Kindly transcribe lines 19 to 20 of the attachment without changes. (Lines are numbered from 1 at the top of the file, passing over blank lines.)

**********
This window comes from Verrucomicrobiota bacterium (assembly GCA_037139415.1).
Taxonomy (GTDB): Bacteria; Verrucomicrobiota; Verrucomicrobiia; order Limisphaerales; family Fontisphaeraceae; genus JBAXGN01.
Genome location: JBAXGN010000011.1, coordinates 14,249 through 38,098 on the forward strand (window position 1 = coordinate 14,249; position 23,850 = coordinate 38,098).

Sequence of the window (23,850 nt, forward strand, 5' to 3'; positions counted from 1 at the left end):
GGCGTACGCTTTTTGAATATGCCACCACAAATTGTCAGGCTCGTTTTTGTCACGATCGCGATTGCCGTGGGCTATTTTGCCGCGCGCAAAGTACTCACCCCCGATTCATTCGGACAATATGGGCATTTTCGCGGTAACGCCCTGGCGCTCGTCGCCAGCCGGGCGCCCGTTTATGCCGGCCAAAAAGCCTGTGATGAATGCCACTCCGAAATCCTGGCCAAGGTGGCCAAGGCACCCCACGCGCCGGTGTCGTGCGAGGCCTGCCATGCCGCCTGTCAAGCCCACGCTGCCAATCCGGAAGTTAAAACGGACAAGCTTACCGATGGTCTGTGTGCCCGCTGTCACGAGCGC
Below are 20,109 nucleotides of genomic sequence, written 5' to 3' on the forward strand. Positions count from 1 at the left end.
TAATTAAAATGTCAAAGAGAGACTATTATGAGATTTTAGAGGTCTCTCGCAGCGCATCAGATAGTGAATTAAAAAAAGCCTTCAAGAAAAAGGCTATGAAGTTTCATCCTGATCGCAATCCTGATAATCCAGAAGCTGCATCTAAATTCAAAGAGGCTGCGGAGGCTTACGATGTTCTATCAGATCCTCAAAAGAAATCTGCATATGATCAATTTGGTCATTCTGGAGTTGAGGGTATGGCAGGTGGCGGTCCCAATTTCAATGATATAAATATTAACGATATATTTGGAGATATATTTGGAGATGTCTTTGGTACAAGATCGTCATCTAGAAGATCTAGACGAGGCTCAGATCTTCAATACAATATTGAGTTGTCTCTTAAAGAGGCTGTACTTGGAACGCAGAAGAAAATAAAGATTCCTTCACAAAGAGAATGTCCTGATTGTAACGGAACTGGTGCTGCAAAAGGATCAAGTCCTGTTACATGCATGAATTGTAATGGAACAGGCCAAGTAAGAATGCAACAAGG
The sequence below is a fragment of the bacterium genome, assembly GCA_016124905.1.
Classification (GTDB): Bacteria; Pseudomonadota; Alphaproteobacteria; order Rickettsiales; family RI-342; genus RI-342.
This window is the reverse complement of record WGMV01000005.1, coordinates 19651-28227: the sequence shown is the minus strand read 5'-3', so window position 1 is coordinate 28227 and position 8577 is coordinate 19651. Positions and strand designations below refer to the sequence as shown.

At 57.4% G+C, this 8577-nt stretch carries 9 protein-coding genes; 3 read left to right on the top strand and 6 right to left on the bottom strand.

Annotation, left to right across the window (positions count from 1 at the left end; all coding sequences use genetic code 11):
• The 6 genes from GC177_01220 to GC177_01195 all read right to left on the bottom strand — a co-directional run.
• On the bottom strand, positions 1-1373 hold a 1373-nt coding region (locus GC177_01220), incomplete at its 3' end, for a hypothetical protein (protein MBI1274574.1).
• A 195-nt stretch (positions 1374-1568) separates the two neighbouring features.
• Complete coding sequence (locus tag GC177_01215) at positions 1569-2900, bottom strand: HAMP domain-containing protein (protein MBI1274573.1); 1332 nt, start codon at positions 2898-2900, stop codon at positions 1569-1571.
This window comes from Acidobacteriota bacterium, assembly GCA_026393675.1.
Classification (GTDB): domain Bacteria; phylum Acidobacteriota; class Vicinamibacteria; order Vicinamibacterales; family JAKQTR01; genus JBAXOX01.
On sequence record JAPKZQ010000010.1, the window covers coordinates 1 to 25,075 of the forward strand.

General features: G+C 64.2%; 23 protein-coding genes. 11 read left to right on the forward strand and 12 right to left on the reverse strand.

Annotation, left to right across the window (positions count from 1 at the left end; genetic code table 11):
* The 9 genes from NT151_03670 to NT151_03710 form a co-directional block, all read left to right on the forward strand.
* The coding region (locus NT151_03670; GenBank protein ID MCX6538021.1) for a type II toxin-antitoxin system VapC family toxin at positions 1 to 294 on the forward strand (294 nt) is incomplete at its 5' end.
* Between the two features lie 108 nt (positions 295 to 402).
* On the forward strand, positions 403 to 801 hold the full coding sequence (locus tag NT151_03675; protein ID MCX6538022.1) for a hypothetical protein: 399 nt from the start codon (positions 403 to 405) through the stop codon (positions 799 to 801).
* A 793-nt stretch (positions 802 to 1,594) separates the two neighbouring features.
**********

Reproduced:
On sequence record JAPKZQ010000010.1, the window covers coordinates 1 to 25,075 of the forward strand.

General features: G+C 64.2%; 23 protein-coding genes. 11 read left to right on the forward strand and 12 right to left on the reverse strand.